Create a (ColdFusion) comic using iPhone apps

It’s no secret how I love my iPhone.  Further, it’s no secret either that I love ColdFusion and making silly cartoons around the office or home.  Time to roll it all up into one effort.

The Abbreviated How To:

  1. Take a couple of pictures on your iPhone
  2. Use the “ComicStrip” app to create the layout and captions
  3. Save the output from ComicStrip
  4. Open the image you just made in the “SketchMee” app
  5. Fiddle with the settings until you get the sketched look you like
  6. Save the output from SketchMee
  7. Post to the www

ColdFusion SOLR error: org/apache/pdfbox/pdmodel/PDDocument null

I got the following pretty obscure error the other day from a cfscheduler job that runs nightly to index documents uploaded to our site:

org/apache/pdfbox/pdmodel/PDDocument null

Turns out that the error is caused by a file having the extension of .PDF instead of .pdf.  No, really. Luckily I only had one offending file, but what if I had many? Also, what if users uploaded more after I renamed the problematic one? There are two parts to “future proofing” my situation. The first part it to address the .PDF extensions in the uploads. The second part, and what I’m going to pass on to you, is a custom tag that will look in a directory you specify and rename all .PDF extensions to .pdf.

To implement:

  • Download the pdf_cleanup custom tag
  • Unzip it to whatever directory you keep you custom tags in
  • Call it using the following syntax just before you run your <cfindex> operation(s):
    <cf_pdf_cleanup dirToClean="C:\mysuperdocs">

Be forewarned I take no responsibility for your use of the tag 😉

Download the pdf_cleanup custom tag

Debugging ColdFusion 9 on shared hosting

With ColdFusion 9 debugging can be enabled on a page by page basis. This is super handy in a shared hosting environment where you don’t have access to the CFADMIN.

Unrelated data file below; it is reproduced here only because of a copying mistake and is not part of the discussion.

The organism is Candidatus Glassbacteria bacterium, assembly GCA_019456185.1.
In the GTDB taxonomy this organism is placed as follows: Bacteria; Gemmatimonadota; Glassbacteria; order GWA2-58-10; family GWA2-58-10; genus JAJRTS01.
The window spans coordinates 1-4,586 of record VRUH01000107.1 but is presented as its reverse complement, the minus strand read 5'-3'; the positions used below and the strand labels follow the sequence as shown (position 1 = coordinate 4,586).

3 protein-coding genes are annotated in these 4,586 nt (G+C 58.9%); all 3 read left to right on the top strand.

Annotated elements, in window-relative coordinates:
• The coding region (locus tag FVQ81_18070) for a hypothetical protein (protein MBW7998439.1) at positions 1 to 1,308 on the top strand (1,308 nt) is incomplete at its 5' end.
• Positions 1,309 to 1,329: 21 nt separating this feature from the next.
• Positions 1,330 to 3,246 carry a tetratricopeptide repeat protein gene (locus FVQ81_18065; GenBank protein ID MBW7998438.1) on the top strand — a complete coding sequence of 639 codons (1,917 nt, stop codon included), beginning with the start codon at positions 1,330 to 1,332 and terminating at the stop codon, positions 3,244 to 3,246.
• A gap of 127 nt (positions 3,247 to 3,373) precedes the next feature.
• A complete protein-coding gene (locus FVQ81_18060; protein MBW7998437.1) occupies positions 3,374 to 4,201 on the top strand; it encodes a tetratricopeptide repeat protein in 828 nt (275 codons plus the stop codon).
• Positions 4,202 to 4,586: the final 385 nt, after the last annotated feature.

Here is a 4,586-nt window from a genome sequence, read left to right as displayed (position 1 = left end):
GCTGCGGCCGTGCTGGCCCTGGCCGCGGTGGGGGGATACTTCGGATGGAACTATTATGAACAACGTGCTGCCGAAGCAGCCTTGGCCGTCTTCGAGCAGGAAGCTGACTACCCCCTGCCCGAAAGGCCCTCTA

Step 1

Set debuggingipaddress and enablerobustexception in the THIS scope of your Application.cfc.  You can use http://www.whatismyip.com if you don’t know your ip address.

	<!--- define a debugging ip --->
	<cfset this.debuggingipaddresses="xxx.xxx.xxx.xxx">
	<!--- enable robust exception --->
	<cfset this.enablerobustexception="yes">

Step 2

Enable show debug output at the top of your page’s code.

	<!--- enable show debug output --->
	<cfsetting showdebugoutput="true">

You should now see your debugging info appended to the page.

Just to verify!

You can verify debugging is enabled by outputting the value of IsDebugMode().

	<!--- Is debugging on?  Should be yes when showdebugoutput="true" --->
	<cfoutput>#IsDebugMode()#</cfoutput>

Saving to a database with ColdFusion using jQuery

A commenter asked me how to extend a previous jQuery post to perform the database save via ColdFusion.  It is REALLY easy (and please keep in mind this is meant to be a SIMPLE example, not production code).  From the jQuery side my example only required the following code to ship the data off to ColdFusion:

function fSave(){
you=$("#you").val();
// Try to save
$.get("adduser.cfm?"+"you="+you , function(data){
// Result
alert(data);
window.location=location.href;
});
}

The adduser.cfm page then validates and inserts the data and returns a success or failure message.

See it hereGet it here.

Use jQuery to enable submit button and set form action

I recently had to do a quick bit of coding to only accept data from a form if JavaScript was enabled.